How to Cut MDF

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Medium-density fiberboard (MDF) is an inexpensive alternative to plywood that is finding its way into more and more interior building projects, including cabinets, trim, and shelving, so it's important for DIYers to know how to cut it and work with it. In its raw form, MDF comes in 4 x 8-foot sheets like plywood, and you may also find it preformed into trim and molding pieces. Either way, you have to cut it before you can make anything with it, and there's a right way and a wrong way to do that.


If you cut MDF the wrong way, it will chip and shatter, leaving you with rough edges that are almost impossible to fix. Cutting it the right way isn't any more difficult than doing it the wrong way, but you need to use the right saw blade and take a few extra precautions.

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The Right Saw Blade

You can cut MDF with any saw that cuts wood, including a circular saw, table saw, miter saw, and jigsaw, but you can't cut it by hand without making a chipped-out mess. The secret to a clean cut is a saw blade with a high number of cutting teeth. For circular, table, and miter saws, that means a blade with 60 or more teeth (the more the better), and the teeth should be carbide-tipped. Steel teeth aren't sharp enough and wear out quickly when cutting dense materials, like MDF.


When using a jigsaw to cut curves, the best blade is a bimetal one. It's harder than even carbon steel and will last 10 times as long. Use a blade with a minimum of 10 teeth per inch (TPI), but for best results, choose one with 14 or more TPI. It may take longer to make cuts with a high-TPI blade, but it's worth the extra time to get a clean edge.

Making Straight Cuts

MDF is considerably denser than wood or plywood, so the saw has to work harder when cutting it, and that increases the likelihood of wandering, which results in an uneven cut. To prevent this, always use a guide. The fence on a table saw is a great guide when making rip cuts, but if you're doing the cutting freehand with a circular saw, clamp a straightedge along the cut line to guide the blade.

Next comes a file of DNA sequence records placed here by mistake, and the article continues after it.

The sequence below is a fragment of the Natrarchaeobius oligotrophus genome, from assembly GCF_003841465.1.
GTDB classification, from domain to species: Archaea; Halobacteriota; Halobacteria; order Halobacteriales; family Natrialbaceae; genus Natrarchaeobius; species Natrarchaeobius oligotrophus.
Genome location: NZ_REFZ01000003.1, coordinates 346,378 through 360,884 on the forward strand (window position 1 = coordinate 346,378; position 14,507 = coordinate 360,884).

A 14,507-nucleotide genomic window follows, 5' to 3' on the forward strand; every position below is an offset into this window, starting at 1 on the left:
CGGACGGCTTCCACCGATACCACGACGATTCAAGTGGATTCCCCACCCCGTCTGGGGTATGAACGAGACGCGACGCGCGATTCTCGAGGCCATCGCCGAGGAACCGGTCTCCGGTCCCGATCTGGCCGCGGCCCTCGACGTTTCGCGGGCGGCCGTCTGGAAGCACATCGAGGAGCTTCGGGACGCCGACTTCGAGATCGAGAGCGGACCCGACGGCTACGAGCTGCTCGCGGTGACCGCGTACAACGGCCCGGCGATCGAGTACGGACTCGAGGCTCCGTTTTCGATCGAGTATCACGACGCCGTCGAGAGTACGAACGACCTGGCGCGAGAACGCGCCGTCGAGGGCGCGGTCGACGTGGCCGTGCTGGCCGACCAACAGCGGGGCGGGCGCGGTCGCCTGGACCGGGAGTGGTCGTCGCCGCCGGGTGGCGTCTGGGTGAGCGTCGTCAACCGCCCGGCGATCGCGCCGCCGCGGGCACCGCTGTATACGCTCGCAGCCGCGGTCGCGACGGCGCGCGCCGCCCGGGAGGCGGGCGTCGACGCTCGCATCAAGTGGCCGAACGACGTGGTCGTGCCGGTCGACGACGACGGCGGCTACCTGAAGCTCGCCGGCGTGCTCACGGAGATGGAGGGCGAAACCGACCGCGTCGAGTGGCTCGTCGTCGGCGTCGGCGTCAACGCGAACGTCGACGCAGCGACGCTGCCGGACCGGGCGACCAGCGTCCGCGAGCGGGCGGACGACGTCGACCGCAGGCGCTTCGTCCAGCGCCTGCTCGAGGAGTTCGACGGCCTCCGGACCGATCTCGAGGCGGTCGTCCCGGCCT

Another good practice to observe when making straight cuts in MDF is to set the depth of the blade to slightly more than the thickness of the material you're cutting. This decreases the angle of the teeth relative to the surface and prevents chipping. Don't hurry the cut to avoid burn marks. If you do notice burnt edges after cutting at a slow speed, it's probably time to replace the blade. Wear a dust mask and goggles while cutting because MDF produces lots of dust, and because it's filled with chemicals, it isn't something you want to breathe.


Curved Cuts and Shaped Edges

When cutting curves in MDF using a jigsaw, it's important to clamp the piece you're cutting to a work surface because no matter what kind of blade you use, chip-outs are likely if the piece vibrates while you're working. Work slowly to prevent burnt edges. If you want to guarantee a flawless edge, lay tape over the cut line and cut through the tape. Another way to produce a clean edge on the front of the sheet is to cut from the back.


You can shape MDF edges with a router just as you shape wood edges, and the procedure is virtually the same because the high-speed rotation of the bit helps prevent chip-out. Clamp securely to a work table before using a handheld router or use a router table. You'll need the dust mask more than ever when routing because of the huge amount of dust produced.



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